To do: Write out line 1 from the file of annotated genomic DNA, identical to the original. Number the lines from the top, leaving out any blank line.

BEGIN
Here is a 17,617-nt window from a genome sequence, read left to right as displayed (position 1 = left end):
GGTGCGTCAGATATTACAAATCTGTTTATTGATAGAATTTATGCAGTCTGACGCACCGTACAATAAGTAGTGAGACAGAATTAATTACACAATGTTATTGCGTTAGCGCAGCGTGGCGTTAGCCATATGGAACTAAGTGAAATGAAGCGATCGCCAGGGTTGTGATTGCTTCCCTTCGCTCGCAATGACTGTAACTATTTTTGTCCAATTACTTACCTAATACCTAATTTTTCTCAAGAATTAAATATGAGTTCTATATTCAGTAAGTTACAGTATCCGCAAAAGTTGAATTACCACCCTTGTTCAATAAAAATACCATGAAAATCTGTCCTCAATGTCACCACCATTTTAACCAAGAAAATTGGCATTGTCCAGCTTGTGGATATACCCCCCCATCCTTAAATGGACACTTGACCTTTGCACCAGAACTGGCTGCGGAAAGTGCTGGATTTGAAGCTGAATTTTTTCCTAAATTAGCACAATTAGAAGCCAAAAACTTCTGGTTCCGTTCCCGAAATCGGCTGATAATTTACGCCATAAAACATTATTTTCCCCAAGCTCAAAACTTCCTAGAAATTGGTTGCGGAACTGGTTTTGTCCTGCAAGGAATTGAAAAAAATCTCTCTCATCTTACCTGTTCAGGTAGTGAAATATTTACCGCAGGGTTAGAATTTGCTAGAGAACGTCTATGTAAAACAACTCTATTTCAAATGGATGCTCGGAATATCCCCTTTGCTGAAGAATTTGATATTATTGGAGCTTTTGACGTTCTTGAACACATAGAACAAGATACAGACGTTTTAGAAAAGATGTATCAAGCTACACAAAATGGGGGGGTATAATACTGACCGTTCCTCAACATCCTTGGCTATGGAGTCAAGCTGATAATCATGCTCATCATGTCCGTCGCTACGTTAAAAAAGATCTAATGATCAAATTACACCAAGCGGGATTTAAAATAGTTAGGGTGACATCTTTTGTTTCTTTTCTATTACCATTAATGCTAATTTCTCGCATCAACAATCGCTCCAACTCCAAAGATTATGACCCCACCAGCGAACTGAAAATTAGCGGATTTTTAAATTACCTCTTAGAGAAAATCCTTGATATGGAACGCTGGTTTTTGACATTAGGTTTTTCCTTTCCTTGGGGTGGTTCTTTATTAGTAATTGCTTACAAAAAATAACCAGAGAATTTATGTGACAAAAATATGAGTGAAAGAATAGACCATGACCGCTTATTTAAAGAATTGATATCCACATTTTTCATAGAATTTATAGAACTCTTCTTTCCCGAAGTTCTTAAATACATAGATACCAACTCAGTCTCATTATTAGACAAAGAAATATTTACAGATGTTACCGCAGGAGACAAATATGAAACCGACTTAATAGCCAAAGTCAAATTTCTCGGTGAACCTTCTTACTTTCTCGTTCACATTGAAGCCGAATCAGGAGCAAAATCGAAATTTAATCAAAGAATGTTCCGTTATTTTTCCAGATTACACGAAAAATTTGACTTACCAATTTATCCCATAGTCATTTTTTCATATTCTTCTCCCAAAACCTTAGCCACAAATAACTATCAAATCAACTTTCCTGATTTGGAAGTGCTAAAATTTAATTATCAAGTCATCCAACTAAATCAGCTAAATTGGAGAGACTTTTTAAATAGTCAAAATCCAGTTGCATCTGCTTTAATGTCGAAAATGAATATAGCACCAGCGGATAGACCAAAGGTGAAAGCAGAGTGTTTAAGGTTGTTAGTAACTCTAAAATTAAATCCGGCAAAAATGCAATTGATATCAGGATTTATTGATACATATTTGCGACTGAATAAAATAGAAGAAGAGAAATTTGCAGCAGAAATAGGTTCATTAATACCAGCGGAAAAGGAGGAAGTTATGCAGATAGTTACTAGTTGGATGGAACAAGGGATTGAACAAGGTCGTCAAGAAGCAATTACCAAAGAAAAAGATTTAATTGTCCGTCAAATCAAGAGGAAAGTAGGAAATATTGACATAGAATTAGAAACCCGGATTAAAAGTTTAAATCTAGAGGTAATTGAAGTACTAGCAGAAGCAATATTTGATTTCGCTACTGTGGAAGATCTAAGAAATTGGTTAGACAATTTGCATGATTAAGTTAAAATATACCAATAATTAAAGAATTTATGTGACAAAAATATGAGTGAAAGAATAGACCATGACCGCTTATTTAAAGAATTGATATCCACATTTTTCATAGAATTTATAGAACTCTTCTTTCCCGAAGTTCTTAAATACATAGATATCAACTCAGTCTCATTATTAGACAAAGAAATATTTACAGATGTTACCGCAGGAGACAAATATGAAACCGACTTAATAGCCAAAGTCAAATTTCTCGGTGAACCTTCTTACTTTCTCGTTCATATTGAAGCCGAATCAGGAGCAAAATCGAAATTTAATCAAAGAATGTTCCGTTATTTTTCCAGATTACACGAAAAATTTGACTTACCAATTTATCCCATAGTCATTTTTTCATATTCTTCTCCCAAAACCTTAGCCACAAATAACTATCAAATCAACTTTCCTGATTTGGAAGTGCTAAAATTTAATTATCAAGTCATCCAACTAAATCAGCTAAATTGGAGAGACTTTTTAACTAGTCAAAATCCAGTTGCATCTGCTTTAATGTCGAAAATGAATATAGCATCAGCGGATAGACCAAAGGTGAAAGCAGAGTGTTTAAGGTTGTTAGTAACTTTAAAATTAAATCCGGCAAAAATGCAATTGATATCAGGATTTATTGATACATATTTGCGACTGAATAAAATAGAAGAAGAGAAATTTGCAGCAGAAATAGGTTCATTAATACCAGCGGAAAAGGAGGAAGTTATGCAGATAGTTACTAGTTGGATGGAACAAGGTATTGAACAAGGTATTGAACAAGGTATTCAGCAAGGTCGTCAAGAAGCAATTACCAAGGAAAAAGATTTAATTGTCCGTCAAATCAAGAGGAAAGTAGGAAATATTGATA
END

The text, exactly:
Here is a 17,617-nt window from a genome sequence, read left to right as displayed (position 1 = left end):